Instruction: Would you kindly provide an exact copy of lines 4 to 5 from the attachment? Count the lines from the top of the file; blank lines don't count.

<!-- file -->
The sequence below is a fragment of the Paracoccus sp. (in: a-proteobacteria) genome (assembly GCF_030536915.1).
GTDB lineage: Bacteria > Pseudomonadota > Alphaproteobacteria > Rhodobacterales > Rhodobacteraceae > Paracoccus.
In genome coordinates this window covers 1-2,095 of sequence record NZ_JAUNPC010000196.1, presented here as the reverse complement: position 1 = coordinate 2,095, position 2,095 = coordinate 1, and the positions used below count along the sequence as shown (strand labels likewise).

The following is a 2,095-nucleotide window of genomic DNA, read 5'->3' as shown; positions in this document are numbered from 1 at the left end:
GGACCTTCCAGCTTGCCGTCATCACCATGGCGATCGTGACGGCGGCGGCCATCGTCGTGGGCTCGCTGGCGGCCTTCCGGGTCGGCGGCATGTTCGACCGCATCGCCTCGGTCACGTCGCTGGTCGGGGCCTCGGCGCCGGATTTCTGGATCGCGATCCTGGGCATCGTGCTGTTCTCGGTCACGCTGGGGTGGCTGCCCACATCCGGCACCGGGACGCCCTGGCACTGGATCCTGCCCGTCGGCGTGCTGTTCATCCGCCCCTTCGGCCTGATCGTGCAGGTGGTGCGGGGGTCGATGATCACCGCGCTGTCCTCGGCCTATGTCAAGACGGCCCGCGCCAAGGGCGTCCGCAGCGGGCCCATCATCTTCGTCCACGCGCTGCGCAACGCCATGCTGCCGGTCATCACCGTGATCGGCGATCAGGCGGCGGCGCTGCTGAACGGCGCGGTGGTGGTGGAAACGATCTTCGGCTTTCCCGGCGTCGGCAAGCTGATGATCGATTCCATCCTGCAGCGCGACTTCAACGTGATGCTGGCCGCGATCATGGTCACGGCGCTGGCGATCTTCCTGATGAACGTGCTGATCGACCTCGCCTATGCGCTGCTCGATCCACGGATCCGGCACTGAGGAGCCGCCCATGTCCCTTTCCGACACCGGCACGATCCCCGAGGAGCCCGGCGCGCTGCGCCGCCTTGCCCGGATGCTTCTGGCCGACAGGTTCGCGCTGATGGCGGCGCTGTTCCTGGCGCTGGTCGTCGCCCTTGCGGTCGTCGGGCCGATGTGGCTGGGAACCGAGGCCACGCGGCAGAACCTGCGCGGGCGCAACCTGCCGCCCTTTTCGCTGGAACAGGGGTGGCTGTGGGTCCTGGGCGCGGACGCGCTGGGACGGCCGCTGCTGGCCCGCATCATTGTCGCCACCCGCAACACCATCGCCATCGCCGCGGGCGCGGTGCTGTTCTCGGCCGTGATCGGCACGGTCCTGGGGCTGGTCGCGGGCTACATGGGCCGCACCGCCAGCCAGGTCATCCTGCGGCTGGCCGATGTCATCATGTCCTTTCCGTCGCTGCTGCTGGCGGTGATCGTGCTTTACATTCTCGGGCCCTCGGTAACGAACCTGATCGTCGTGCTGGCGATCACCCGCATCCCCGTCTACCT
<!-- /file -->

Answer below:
The following is a 2,095-nucleotide window of genomic DNA, read 5'->3' as shown; positions in this document are numbered from 1 at the left end:
GGACCTTCCAGCTTGCCGTCATCACCATGGCGATCGTGACGGCGGCGGCCATCGTCGTGGGCTCGCTGGCGGCCTTCCGGGTCGGCGGCATGTTCGACCGCATCGCCTCGGTCACGTCGCTGGTCGGGGCCTCGGCGCCGGATTTCTGGATCGCGATCCTGGGCATCGTGCTGTTCTCGGTCACGCTGGGGTGGCTGCCCACATCCGGCACCGGGACGCCCTGGCACTGGATCCTGCCCGTCGGCGTGCTGTTCATCCGCCCCTTCGGCCTGATCGTGCAGGTGGTGCGGGGGTCGATGATCACCGCGCTGTCCTCGGCCTATGTCAAGACGGCCCGCGCCAAGGGCGTCCGCAGCGGGCCCATCATCTTCGTCCACGCGCTGCGCAACGCCATGCTGCCGGTCATCACCGTGATCGGCGATCAGGCGGCGGCGCTGCTGAACGGCGCGGTGGTGGTGGAAACGATCTTCGGCTTTCCCGGCGTCGGCAAGCTGATGATCGATTCCATCCTGCAGCGCGACTTCAACGTGATGCTGGCCGCGATCATGGTCACGGCGCTGGCGATCTTCCTGATGAACGTGCTGATCGACCTCGCCTATGCGCTGCTCGATCCACGGATCCGGCACTGAGGAGCCGCCCATGTCCCTTTCCGACACCGGCACGATCCCCGAGGAGCCCGGCGCGCTGCGCCGCCTTGCCCGGATGCTTCTGGCCGACAGGTTCGCGCTGATGGCGGCGCTGTTCCTGGCGCTGGTCGTCGCCCTTGCGGTCGTCGGGCCGATGTGGCTGGGAACCGAGGCCACGCGGCAGAACCTGCGCGGGCGCAACCTGCCGCCCTTTTCGCTGGAACAGGGGTGGCTGTGGGTCCTGGGCGCGGACGCGCTGGGACGGCCGCTGCTGGCCCGCATCATTGTCGCCACCCGCAACACCATCGCCATCGCCGCGGGCGCGGTGCTGTTCTCGGCCGTGATCGGCACGGTCCTGGGGCTGGTCGCGGGCTACATGGGCCGCACCGCCAGCCAGGTCATCCTGCGGCTGGCCGATGTCATCATGTCCTTTCCGTCGCTGCTGCTGGCGGTGATCGTGCTTTACATTCTCGGGCCCTCGGTAACGAACCTGATCGTCGTGCTGGCGATCACCCGCATCCCCGTCTACCT